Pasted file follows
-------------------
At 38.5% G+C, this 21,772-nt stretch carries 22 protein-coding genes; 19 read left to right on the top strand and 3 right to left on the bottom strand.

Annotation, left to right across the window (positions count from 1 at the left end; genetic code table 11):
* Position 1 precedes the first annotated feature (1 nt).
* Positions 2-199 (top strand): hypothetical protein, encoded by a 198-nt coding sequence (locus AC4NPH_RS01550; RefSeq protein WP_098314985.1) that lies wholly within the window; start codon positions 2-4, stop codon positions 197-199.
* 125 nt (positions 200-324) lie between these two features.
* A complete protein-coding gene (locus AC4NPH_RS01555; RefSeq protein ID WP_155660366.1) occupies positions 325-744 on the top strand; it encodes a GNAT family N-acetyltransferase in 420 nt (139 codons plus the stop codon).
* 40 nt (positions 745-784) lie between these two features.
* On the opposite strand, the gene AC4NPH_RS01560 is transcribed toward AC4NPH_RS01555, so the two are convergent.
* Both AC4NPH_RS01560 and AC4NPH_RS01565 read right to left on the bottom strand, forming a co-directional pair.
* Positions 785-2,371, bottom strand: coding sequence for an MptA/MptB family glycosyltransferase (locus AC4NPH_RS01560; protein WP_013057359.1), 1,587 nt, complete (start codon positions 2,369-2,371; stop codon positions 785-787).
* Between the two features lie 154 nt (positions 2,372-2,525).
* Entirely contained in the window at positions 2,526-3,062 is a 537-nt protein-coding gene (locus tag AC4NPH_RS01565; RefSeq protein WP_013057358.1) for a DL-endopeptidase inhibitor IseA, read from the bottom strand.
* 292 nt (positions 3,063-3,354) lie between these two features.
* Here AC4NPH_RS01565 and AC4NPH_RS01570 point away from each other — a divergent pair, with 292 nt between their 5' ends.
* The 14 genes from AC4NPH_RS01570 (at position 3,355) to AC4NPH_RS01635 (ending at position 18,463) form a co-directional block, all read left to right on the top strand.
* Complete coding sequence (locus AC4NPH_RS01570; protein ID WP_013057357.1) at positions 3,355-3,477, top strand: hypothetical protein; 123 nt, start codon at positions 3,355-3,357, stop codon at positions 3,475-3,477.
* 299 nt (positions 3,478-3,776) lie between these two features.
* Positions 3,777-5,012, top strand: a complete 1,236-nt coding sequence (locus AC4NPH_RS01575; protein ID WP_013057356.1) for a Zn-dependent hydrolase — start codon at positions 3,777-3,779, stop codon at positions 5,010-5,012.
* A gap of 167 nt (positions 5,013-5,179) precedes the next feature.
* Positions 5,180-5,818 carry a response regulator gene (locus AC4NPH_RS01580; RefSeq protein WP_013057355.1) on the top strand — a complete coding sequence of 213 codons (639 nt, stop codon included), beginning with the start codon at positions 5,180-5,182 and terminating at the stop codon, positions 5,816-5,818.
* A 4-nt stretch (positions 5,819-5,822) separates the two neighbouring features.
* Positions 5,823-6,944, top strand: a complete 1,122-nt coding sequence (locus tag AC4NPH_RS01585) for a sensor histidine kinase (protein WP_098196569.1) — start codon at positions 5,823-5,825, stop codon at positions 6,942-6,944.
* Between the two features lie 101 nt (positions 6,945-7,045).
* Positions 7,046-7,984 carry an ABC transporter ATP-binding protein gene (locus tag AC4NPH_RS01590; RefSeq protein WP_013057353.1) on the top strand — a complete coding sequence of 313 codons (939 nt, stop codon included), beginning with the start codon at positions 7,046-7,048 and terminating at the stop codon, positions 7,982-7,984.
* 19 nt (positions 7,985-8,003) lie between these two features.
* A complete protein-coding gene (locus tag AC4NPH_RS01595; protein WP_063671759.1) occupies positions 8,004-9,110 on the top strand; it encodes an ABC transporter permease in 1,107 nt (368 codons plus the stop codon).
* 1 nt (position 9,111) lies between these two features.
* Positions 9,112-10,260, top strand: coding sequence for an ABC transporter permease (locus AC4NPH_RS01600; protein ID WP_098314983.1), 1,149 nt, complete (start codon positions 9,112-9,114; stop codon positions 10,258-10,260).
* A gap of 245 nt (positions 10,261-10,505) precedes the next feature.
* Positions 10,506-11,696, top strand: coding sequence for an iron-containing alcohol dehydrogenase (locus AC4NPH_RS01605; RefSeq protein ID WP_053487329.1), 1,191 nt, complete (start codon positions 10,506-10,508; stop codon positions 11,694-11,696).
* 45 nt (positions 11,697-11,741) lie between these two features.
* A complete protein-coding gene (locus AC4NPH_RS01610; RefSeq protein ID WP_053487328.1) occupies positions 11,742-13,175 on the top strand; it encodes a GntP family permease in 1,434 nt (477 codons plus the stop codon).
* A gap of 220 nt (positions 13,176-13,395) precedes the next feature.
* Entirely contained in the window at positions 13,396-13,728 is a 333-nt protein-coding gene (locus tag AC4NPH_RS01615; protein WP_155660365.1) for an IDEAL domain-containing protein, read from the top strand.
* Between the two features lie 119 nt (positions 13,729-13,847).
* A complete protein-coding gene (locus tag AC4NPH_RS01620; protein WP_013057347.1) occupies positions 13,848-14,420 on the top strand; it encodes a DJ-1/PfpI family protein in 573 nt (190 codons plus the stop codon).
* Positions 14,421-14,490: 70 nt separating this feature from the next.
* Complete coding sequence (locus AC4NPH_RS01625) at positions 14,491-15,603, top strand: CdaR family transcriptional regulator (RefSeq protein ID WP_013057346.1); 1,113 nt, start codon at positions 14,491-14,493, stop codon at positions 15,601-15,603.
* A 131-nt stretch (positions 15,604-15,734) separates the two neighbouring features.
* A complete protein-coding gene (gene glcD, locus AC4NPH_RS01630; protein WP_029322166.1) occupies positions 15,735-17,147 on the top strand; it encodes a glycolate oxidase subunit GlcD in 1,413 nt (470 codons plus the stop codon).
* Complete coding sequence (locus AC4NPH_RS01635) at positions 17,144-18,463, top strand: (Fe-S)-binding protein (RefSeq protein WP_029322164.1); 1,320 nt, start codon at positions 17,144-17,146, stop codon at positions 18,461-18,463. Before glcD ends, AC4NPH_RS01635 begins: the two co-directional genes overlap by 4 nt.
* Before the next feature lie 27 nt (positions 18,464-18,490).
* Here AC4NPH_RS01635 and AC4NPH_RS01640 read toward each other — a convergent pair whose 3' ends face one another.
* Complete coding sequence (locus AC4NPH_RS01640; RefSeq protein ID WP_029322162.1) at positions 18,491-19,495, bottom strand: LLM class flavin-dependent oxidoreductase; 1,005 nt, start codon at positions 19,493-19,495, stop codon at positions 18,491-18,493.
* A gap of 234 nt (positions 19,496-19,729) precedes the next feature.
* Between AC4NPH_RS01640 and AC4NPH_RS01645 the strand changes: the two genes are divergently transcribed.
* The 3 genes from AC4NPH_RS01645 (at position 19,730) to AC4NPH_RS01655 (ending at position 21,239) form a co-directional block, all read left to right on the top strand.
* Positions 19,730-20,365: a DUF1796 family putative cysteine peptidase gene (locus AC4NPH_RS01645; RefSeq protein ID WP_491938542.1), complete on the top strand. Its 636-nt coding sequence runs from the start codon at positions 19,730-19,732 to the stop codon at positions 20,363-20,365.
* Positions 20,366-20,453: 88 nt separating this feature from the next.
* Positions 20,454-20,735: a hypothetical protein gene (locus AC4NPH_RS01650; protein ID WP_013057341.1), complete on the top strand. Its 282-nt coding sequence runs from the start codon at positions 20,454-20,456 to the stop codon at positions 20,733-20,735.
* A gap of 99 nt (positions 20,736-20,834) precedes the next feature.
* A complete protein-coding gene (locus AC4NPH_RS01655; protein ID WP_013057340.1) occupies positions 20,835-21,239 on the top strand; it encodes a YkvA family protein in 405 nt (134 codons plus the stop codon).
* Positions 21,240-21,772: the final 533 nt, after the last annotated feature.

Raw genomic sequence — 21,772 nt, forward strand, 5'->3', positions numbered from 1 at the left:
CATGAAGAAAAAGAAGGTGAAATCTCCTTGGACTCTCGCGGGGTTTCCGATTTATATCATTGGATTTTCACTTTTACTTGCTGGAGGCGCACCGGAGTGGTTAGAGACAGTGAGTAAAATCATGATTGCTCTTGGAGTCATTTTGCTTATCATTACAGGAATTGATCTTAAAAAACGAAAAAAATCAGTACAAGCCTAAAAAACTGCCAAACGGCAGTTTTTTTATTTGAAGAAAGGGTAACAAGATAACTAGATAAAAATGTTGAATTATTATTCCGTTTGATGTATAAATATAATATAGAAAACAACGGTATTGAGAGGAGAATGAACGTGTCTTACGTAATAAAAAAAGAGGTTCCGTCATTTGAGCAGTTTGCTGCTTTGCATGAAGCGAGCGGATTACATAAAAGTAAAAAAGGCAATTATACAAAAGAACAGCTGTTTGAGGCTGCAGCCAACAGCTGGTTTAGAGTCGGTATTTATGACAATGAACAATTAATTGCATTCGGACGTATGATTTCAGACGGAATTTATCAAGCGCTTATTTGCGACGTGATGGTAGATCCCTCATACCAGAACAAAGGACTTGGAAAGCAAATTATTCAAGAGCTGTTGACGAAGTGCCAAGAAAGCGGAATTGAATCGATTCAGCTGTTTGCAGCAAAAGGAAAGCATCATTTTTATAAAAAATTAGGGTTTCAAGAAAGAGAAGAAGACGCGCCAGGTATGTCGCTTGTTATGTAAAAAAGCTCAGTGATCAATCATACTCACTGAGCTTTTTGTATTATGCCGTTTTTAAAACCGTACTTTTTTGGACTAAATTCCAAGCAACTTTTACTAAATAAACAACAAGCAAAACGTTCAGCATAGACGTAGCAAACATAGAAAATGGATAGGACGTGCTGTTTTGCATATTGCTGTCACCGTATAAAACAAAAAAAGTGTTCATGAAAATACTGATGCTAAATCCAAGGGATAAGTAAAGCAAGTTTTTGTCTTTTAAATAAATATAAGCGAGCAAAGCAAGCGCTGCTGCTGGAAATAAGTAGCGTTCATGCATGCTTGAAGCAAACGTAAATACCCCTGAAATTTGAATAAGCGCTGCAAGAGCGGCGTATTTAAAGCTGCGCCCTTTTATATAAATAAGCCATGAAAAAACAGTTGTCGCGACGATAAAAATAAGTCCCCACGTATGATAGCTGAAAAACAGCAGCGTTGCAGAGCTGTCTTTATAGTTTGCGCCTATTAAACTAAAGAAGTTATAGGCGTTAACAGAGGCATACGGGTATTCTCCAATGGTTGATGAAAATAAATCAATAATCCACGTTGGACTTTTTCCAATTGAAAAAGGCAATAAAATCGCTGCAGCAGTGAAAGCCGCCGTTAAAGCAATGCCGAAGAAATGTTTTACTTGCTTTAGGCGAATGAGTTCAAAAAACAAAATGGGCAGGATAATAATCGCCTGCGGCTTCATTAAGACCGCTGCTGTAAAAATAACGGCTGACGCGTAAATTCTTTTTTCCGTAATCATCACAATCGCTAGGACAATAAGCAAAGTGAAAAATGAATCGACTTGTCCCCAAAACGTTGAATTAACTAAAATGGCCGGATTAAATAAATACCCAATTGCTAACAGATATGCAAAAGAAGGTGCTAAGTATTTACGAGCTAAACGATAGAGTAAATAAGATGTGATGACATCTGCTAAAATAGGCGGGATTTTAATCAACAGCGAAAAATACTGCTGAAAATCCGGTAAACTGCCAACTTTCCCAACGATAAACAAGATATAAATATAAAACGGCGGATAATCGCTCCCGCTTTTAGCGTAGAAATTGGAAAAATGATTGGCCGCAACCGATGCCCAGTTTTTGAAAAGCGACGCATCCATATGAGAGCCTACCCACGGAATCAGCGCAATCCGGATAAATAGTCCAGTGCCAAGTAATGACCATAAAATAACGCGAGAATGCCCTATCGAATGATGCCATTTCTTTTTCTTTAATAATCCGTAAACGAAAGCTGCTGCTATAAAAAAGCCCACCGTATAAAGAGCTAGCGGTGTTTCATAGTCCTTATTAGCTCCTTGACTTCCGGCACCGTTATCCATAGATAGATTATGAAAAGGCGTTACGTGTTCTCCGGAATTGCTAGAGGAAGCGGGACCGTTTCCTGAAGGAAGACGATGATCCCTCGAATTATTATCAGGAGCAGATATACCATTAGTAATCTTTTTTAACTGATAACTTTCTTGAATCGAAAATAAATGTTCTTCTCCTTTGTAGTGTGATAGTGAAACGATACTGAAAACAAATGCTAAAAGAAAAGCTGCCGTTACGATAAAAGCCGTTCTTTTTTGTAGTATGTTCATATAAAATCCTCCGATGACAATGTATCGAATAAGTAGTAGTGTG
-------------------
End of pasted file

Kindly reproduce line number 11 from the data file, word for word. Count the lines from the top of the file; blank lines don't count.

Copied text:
* Between the two features lie 154 nt (positions 2,372-2,525).